We had a lot of reasons actually, but above all there is one thing that's NOT the reason. Most probably we will disappoint a lot of people, even make more than a few a little angry for a while. That, in itself, has never, ever been our purpose. We consider that to be a collateral matter. However, enough about what wasn't the reason for doing it.

The main reason why we did it is; because we could!
But, of course, we don't do everything we can. One should imagine that we have a lot of people with an account on Phaserinc.com. That account will be secured with probably the same password as their EVE online accounts. We could have easily run all these accounts through our EVE client and stolen a lot of assets as well as ISK. But we didn't do that, simply because it is illegal - not allowed by the game rules. We don't want to go there.

That brings us to the other reason: What we did is allowed!
It's allowed, even encouraged people say, by the game rules as defined by CCP. We find that to be very important. We didn't want to go into any cheating, or illegal area. We wanted to play the game, and beat it in a different way than with PVP. And, there's another reason. Contrary what we made people believe, we are actual PVP players on other accounts. We have been in the game for a while and have our share of killmails (since 2004.) We now wanted to beat the game in another area. Unfortunately for some, that means beating other players at this game.

The last reason we want to mention is: It brings us a lot of ISK, obviously.
We don't have to worry about ISK for a very long time, now. No ratting or trading to earn ISK to pay for ships and ammo. Just hunting with our friends. When we founded Phaser Inc. we set ourselves a goal. We wanted to break the trillion border. The total profit of this project was aimed to be over 1 trillion or 1.000.000.000.000 ISK. We already gave away that we've reached that goal. Some financial details are published below.

Eve Online Space Heist – One Trillion ISK (GamerGaia.com)

Phaser Inc. Eve Financial Services

(via /.)

0
Your rating: None


Click here to read <em>EVE Online</em> Thinks It's &quot;Real&quot;

After a little, let's say, negative publicity of late, EVE Online developers CCP have released this trailer as a reminder of why people play the game in the first place. More »

1
Your rating: None Average: 1 (1 vote)

Two weeks ago EVE Online launched Incarna, an expansion that added human avatars to a game previously focused on spaceships. What should have been the celebrated release of another evolution in the continuing space saga, quickly turned to drama and uproar amongst the passionate EVE community alarmed by the high price vanity items on sale through micro transactions, and then the leak of internal memos. The memos appeared to present a blunt attitude of the CCP development team: EVE players were seen as the "golden goose", and they were going to be rinsed of money to help fund new projects at CCP.

In retaliation, the EVE community revolted with in-game protests and abuse directed at the CCP developers - last week at the Game Horizon event, CEO Hilmar Veigar Pétursson revealed that bullets and baseball bats had been sent to the company's HQ in Iceland - amongst other verbal and in-game economic mischief.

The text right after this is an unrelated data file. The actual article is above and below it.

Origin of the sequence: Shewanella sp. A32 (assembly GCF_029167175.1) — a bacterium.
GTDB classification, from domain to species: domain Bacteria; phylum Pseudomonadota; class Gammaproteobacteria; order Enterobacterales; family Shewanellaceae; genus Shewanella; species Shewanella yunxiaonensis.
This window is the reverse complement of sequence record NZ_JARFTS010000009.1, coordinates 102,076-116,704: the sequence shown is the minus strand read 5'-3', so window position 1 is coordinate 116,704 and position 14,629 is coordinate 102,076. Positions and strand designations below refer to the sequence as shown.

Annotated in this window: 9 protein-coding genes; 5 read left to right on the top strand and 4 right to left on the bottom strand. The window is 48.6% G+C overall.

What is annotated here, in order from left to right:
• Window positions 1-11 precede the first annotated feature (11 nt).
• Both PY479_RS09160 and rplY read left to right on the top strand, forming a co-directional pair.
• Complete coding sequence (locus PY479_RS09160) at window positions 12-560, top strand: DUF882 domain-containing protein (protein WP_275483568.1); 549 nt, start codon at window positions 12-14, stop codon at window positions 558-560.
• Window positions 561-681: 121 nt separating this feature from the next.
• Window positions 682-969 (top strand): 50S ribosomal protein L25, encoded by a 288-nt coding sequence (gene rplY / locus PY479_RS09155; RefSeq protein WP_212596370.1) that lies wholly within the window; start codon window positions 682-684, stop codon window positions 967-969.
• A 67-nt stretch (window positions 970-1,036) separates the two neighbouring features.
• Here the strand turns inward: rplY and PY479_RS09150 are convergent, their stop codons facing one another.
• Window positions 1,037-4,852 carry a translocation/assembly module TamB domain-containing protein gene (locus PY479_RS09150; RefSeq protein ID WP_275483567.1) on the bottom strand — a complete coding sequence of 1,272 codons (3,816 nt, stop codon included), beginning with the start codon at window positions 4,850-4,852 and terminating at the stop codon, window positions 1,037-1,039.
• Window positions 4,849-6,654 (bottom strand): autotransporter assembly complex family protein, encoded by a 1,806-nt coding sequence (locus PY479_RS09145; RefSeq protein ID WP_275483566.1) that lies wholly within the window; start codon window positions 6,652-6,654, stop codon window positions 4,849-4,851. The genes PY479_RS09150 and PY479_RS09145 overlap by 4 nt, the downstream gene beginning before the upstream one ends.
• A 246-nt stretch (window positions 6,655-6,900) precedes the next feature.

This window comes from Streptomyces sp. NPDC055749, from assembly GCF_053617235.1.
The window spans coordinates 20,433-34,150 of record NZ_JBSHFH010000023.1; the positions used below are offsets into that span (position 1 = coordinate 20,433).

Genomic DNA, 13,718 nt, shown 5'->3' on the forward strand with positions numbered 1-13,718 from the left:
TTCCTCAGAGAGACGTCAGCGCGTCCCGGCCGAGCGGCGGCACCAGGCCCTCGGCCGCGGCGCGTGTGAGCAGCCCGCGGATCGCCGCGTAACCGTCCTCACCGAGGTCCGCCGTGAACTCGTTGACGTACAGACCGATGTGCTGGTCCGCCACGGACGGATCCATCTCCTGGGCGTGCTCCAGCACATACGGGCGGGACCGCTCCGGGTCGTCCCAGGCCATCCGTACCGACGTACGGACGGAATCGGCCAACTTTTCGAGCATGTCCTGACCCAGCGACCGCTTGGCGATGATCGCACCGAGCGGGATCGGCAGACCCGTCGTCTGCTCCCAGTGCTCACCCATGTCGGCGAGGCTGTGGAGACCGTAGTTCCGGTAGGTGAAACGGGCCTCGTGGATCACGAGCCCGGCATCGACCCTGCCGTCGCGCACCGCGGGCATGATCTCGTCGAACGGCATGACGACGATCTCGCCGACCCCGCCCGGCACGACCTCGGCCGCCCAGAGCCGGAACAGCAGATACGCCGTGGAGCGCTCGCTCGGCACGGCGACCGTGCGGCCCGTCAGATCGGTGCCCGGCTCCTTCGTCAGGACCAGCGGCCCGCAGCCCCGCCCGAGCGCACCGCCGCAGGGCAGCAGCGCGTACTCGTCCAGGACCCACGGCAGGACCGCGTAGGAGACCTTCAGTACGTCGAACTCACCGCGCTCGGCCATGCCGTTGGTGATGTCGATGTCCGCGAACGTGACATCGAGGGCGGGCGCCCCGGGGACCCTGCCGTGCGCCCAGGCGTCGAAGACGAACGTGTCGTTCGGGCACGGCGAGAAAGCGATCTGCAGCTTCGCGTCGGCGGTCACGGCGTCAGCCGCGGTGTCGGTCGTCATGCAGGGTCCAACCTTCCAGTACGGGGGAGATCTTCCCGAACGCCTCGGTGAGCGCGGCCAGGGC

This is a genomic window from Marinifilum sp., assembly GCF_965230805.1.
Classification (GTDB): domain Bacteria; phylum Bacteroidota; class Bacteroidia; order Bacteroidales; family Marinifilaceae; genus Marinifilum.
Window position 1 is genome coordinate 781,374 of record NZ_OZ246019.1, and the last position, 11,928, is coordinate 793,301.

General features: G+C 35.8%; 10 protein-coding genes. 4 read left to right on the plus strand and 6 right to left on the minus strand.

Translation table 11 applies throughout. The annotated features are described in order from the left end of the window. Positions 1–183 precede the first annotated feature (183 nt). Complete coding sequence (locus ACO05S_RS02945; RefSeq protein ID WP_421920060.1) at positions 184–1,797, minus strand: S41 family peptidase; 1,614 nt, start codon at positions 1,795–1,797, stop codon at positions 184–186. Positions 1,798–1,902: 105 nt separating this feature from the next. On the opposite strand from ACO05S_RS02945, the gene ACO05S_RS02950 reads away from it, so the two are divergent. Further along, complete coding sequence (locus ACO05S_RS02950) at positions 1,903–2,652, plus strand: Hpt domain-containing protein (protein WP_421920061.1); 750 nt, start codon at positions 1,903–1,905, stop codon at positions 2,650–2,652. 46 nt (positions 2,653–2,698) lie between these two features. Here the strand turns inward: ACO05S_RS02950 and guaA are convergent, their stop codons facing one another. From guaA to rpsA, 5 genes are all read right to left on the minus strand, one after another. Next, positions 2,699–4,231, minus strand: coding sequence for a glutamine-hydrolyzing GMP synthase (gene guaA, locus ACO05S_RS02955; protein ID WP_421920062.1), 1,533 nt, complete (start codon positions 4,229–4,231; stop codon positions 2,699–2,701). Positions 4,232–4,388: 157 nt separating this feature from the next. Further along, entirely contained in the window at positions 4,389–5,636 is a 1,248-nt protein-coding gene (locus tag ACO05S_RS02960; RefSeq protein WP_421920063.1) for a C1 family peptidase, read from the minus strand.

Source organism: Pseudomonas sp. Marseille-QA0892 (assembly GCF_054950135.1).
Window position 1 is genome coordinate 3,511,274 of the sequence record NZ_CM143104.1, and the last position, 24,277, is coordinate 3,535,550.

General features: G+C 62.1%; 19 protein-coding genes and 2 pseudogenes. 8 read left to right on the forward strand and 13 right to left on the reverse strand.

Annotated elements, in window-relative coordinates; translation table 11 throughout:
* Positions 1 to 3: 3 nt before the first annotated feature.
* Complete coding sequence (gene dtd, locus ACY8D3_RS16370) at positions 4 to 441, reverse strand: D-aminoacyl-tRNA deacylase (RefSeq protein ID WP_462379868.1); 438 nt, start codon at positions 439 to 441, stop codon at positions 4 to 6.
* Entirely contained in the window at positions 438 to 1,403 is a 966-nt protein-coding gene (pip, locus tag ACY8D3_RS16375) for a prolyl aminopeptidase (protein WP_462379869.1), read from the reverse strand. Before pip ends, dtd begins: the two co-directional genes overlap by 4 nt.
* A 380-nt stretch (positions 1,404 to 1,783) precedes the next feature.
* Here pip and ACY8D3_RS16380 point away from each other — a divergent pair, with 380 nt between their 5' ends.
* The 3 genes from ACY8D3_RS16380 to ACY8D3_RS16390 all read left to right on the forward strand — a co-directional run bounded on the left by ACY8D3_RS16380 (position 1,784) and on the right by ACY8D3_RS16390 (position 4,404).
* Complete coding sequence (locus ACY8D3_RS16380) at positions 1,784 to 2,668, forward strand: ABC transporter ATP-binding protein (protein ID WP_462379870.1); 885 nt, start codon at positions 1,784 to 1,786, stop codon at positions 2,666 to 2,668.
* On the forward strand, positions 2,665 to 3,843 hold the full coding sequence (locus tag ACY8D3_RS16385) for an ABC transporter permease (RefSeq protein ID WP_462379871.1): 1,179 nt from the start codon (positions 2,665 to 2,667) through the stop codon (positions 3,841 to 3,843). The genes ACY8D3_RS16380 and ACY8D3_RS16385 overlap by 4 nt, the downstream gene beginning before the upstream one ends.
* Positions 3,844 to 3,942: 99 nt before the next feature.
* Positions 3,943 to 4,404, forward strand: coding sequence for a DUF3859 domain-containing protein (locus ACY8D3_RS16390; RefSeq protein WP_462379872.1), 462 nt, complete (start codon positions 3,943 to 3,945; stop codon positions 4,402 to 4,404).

CCP called a crisis meeting with the Council of Stellar Management - player representatives who speak for the community and deal directly with upper management - to address the issues and anger, and a resolution of sorts was reached.

Last week, a day before the meeting of the CSM and under embargo until after the event, GamesIndustry.biz sat down with Pétursson to discuss the extraordinary backlash, the effect it had on the talent at CCP, the shift to micro-transactions and the constant evolution of one of the most successful and fascinating online virtual worlds.


Read more...

0
Your rating: None

Staff at Icelandic developer CCP have become adversely affected by the aggression of the collective EVE Online community, according to CEO Hilmar Veigar Pétursson, although he had nothing but praise for individual players.

Speaking following revolt and frustration by players enraged by leaked documents and the latest Incarna update, Pétursson said anger at individual members of his team is misdirected, and affects the mindset of the entire business.

"People at CCP who have been in the business of relating to EVE subscribers have developed a hard skin because the player base can be very quite aggressive," Pétursson told GamesIndustry.biz in an exclusive interview published today.


Read more...

0
Your rating: None

I hope he didn't pay for that hairline

Eve Online’s laughably expensive pretend clothes drama seems to have settled down – officially-speaking, at least. Last week, developers CCP flew the Council of Stellar Management (a collective of player-elected Eve, er, players) to Iceland for crisis talks about what the hell to do about all the online screaming. Both parties have reached some accord, and as far as I can tell it didn’t involve locking the CSM in a dungeon and slowly flaying all the skin from their bodies until they whispered “Yes, charge for everything – the clothes, the ships, the ammo, additional starfield colours… You’re right. You were right all along. Kiiiiiiiill meeeeeeeeee…”

What seems to have been determined in the wake of of this “perfect storm of bad luck, bad planning and bad communication” for sure is that there will be no pay-for-unfair-advantage microtransactions, that lower-priced vanity items are necessary, that more communication is needed and that there are tech issues which need a-fixin’ asap. The problems were “a perfect storm of bad luck, bad planning and bad communication,” apparently. Watch a chat between two very tired-looking representatives of both sides below…
(more…)

0
Your rating: None